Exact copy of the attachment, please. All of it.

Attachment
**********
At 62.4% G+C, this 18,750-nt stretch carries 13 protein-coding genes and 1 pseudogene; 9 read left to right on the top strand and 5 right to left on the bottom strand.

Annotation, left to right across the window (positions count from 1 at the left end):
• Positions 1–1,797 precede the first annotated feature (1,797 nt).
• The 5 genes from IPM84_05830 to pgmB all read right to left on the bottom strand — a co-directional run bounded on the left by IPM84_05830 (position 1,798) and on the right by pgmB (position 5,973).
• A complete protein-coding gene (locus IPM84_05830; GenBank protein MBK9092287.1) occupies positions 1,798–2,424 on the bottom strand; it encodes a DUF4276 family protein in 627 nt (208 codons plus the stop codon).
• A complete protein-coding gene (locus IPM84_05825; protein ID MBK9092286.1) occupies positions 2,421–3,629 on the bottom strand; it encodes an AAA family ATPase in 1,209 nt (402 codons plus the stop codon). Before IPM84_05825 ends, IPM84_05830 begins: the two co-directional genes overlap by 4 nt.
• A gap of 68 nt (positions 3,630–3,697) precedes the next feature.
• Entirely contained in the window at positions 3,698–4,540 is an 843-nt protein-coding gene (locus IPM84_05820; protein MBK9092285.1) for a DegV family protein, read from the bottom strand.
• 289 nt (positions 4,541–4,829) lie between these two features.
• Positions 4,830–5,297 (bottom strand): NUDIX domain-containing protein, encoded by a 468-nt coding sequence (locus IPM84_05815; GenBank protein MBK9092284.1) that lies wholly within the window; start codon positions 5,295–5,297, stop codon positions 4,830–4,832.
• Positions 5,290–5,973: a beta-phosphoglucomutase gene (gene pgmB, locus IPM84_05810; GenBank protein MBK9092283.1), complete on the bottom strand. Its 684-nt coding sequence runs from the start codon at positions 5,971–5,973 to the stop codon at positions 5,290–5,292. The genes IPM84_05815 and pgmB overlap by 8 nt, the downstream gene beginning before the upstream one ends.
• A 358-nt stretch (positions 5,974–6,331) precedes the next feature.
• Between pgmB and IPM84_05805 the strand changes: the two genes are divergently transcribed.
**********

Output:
At 62.4% G+C, this 18,750-nt stretch carries 13 protein-coding genes and 1 pseudogene; 9 read left to right on the top strand and 5 right to left on the bottom strand.

Annotation, left to right across the window (positions count from 1 at the left end):
• Positions 1–1,797 precede the first annotated feature (1,797 nt).
• The 5 genes from IPM84_05830 to pgmB all read right to left on the bottom strand — a co-directional run bounded on the left by IPM84_05830 (position 1,798) and on the right by pgmB (position 5,973).
• A complete protein-coding gene (locus IPM84_05830; GenBank protein MBK9092287.1) occupies positions 1,798–2,424 on the bottom strand; it encodes a DUF4276 family protein in 627 nt (208 codons plus the stop codon).
• A complete protein-coding gene (locus IPM84_05825; protein ID MBK9092286.1) occupies positions 2,421–3,629 on the bottom strand; it encodes an AAA family ATPase in 1,209 nt (402 codons plus the stop codon). Before IPM84_05825 ends, IPM84_05830 begins: the two co-directional genes overlap by 4 nt.
• A gap of 68 nt (positions 3,630–3,697) precedes the next feature.
• Entirely contained in the window at positions 3,698–4,540 is an 843-nt protein-coding gene (locus IPM84_05820; protein MBK9092285.1) for a DegV family protein, read from the bottom strand.
• 289 nt (positions 4,541–4,829) lie between these two features.
• Positions 4,830–5,297 (bottom strand): NUDIX domain-containing protein, encoded by a 468-nt coding sequence (locus IPM84_05815; GenBank protein MBK9092284.1) that lies wholly within the window; start codon positions 5,295–5,297, stop codon positions 4,830–4,832.
• Positions 5,290–5,973: a beta-phosphoglucomutase gene (gene pgmB, locus IPM84_05810; GenBank protein MBK9092283.1), complete on the bottom strand. Its 684-nt coding sequence runs from the start codon at positions 5,971–5,973 to the stop codon at positions 5,290–5,292. The genes IPM84_05815 and pgmB overlap by 8 nt, the downstream gene beginning before the upstream one ends.
• A 358-nt stretch (positions 5,974–6,331) precedes the next feature.
• Between pgmB and IPM84_05805 the strand changes: the two genes are divergently transcribed.